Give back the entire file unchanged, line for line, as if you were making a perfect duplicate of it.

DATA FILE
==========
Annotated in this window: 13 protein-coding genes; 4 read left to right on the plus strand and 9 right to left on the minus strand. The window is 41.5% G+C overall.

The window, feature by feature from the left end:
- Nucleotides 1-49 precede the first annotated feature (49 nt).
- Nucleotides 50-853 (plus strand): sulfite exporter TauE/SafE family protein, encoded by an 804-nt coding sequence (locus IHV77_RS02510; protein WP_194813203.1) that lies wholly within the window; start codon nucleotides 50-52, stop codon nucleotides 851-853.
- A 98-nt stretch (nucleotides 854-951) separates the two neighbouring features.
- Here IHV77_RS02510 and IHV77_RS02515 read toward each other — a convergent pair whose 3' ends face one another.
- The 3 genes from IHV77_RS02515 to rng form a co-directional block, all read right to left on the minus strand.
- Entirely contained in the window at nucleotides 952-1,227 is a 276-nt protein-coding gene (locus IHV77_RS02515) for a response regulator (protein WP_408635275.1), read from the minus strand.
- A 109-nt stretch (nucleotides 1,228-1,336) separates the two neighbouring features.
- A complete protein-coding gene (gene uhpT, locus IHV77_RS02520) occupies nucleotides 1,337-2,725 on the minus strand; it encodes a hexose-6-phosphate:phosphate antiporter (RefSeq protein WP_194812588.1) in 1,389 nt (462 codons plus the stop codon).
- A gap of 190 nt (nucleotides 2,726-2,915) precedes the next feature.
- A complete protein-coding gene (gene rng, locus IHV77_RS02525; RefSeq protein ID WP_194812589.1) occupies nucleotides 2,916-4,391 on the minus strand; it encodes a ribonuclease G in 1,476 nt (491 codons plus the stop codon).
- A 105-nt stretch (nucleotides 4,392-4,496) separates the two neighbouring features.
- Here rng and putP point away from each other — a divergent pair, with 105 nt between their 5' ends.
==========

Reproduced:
Annotated in this window: 13 protein-coding genes; 4 read left to right on the plus strand and 9 right to left on the minus strand. The window is 41.5% G+C overall.

The window, feature by feature from the left end:
- Nucleotides 1-49 precede the first annotated feature (49 nt).
- Nucleotides 50-853 (plus strand): sulfite exporter TauE/SafE family protein, encoded by an 804-nt coding sequence (locus IHV77_RS02510; protein WP_194813203.1) that lies wholly within the window; start codon nucleotides 50-52, stop codon nucleotides 851-853.
- A 98-nt stretch (nucleotides 854-951) separates the two neighbouring features.
- Here IHV77_RS02510 and IHV77_RS02515 read toward each other — a convergent pair whose 3' ends face one another.
- The 3 genes from IHV77_RS02515 to rng form a co-directional block, all read right to left on the minus strand.
- Entirely contained in the window at nucleotides 952-1,227 is a 276-nt protein-coding gene (locus IHV77_RS02515) for a response regulator (protein WP_408635275.1), read from the minus strand.
- A 109-nt stretch (nucleotides 1,228-1,336) separates the two neighbouring features.
- A complete protein-coding gene (gene uhpT, locus IHV77_RS02520) occupies nucleotides 1,337-2,725 on the minus strand; it encodes a hexose-6-phosphate:phosphate antiporter (RefSeq protein WP_194812588.1) in 1,389 nt (462 codons plus the stop codon).
- A gap of 190 nt (nucleotides 2,726-2,915) precedes the next feature.
- A complete protein-coding gene (gene rng, locus IHV77_RS02525; RefSeq protein ID WP_194812589.1) occupies nucleotides 2,916-4,391 on the minus strand; it encodes a ribonuclease G in 1,476 nt (491 codons plus the stop codon).
- A 105-nt stretch (nucleotides 4,392-4,496) separates the two neighbouring features.
- Here rng and putP point away from each other — a divergent pair, with 105 nt between their 5' ends.